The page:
There are benefits to remote and/or hybrid work models for both business and the workforce.

What are the benefits on the workforce side?
  • Remote employees save an average of 40 minutes daily from commuting.
  • Since 2020 people have been meeting by video calls 50% more since COVID-19.
  • After COVID-19, 92% of people surveyed expect to work from home at least 1 day per week and 80% expected to work at least 3 days from home per week.
  • 23% of those surveyed would take a 10% pay cut to work from home permanently.
  • People are saving on average close to $500 per month being at home during COVID-19. Resulting in savings close to $6000 per year.
  • 81% of those surveyed believe their employer will continue to support remote work after COVID-19.
  • 59% of respondents said they would be more likely to choose an employer who offered remote work compared to those who didn’t.
What are the benefits of remote working for employers?
  • Surveys show companies save an estimated $11,000 per year savings per remote employee.
  • Geographic boundaries removed allow for a larger talent pool to fill positions
  • Lower absenteeism rates
  • Office “Politics” reduced or eliminated
Why don’t people want to return to a traditional work model?
  • Change in daily routine: 27%
  • Being away from family or pets: 26%
  • Office politics and distractions: 34%
  • Childcare or caregiver responsibilities: 15%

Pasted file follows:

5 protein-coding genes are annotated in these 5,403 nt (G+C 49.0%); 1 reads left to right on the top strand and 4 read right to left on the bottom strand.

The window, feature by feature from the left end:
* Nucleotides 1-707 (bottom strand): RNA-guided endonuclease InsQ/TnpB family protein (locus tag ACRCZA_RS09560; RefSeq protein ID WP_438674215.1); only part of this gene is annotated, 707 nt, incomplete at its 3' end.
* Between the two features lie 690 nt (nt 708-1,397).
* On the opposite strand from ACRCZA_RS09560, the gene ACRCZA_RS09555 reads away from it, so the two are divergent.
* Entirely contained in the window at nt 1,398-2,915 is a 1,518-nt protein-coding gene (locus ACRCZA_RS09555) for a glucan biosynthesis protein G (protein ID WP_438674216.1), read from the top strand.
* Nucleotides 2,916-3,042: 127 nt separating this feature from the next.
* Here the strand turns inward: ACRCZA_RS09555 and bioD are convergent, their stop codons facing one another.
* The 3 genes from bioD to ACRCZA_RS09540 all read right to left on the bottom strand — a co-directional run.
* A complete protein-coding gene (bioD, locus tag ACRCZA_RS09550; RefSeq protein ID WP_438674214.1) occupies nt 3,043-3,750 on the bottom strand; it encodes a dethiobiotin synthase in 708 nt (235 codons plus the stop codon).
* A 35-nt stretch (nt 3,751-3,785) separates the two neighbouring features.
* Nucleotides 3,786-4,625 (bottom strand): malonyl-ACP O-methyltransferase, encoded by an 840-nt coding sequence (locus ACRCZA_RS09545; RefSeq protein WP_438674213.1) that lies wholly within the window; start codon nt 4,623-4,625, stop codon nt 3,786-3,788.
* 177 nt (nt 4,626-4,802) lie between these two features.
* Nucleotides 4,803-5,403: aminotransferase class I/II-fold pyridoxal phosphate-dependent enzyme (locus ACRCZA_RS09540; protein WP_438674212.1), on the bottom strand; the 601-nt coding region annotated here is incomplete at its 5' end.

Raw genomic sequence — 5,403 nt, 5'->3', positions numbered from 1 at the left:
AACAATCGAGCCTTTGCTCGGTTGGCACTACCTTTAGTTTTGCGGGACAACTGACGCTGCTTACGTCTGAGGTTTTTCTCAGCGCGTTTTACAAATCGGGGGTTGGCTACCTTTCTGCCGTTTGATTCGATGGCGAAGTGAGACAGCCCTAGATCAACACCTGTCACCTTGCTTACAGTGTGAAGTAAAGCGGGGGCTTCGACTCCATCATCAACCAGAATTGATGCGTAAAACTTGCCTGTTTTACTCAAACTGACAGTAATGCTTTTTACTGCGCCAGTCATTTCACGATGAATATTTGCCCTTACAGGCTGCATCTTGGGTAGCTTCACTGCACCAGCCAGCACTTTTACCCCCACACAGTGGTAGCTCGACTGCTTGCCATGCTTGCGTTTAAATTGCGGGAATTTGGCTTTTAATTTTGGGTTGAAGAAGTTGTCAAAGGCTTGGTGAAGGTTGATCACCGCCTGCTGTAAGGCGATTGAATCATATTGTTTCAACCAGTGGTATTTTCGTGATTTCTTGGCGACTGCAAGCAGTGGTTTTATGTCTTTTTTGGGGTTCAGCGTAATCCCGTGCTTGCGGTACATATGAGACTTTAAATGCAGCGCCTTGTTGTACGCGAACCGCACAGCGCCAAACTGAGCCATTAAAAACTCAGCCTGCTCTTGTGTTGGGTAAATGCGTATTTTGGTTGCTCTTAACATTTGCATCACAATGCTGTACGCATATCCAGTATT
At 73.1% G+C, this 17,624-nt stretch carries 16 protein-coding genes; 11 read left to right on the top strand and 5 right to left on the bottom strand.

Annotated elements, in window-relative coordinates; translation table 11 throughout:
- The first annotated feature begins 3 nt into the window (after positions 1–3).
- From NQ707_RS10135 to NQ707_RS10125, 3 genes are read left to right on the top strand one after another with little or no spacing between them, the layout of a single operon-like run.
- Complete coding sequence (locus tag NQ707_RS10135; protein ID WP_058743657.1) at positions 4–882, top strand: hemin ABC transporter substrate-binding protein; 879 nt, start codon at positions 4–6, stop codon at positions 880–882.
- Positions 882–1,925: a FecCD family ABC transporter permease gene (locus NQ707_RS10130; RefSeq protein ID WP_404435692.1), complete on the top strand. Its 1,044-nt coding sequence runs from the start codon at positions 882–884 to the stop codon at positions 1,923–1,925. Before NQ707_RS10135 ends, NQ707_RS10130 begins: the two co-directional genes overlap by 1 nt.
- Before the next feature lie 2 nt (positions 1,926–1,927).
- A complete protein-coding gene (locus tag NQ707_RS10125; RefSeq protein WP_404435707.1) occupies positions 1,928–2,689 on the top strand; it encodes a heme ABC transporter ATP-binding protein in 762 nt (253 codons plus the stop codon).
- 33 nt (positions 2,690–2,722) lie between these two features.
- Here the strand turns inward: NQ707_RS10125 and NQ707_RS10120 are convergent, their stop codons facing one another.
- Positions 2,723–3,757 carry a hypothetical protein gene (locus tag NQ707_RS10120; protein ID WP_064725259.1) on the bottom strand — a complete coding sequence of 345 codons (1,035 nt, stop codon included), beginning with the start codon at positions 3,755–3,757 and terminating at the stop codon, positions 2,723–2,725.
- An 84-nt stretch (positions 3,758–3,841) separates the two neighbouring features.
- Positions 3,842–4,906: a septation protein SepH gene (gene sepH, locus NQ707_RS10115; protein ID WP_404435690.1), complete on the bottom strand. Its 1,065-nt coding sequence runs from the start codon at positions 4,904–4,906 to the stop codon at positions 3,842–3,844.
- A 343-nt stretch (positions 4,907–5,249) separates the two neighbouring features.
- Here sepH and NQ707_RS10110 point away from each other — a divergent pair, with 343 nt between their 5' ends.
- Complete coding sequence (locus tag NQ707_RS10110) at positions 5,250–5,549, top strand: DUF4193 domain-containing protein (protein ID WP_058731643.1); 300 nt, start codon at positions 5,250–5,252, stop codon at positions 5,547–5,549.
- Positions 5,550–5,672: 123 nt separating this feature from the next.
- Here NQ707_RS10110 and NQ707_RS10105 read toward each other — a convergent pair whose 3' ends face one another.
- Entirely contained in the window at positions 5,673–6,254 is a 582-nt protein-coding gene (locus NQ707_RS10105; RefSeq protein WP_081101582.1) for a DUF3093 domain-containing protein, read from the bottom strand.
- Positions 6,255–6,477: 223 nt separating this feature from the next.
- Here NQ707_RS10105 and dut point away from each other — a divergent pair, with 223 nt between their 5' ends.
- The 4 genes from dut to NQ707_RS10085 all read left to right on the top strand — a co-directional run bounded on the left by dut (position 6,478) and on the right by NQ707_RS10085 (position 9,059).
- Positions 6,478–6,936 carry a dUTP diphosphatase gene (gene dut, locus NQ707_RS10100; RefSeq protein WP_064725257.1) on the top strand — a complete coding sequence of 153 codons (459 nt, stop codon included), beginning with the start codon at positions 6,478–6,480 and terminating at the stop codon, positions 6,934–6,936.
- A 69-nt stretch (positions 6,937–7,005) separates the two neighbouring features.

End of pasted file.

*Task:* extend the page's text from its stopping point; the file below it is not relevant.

• Lack of health and safety measures (i.e., wearing a mask, social distancing): 32%
  • Being required to adhere to health and safety measures: 21%
The negative impacts to business:
  • The belief that workers will slack off if “no one is looking.”
  • Employers are afraid employees are more likely to engage in improper behavior while working from home, such as visiting inappropriate websites.
  • Employees might misuse company equipment or information.
  • This kind of distrust often results in many employers trying to monitor their employees who work from home.

While this “new normal” has both positives and negatives there is also a serious risk associated with remote work. Removing a secure network environment can have unforeseen and potentially wide spread and costly consequences.

  • Phishing Schemes
  • Weak Passwords
  • Unencrypted File Sharing
  • Insecure Home Wi-Fi
  • Working from Personal Devices

Cybersecurity spending is expected to increase at a double-digit rate in 2021, driven primarily by the need to enable employees to work from anywhere. Gartner is forecasting worldwide spending on information security and risk management technology and services will grow 12.4% to reach $150.4 billion in 2021.

The long-term impact of a remote or hybrid workforce will be reviewed and analyzed for years but one thing has already emerged as a result, “…. what we’re seeing in the data is a shift in people’s mindset post-pandemic.” This new remote/hybrid work model has changed the landscape of employee – employer relationships. The 2nd quarter of 2021 saw the highest number of US workers voluntarily leaving their jobs as business started to reopen. The workforce has readjusted their priorities. Even workers who are not able to do remote work are feeling empowered to ask for more in terms of work-life balance. It would appear that a mutually beneficial relationship has taken a back seat, for now.

Reading Time: 3 minutes
Laptop computer with project management workflow on the screen showing several employees working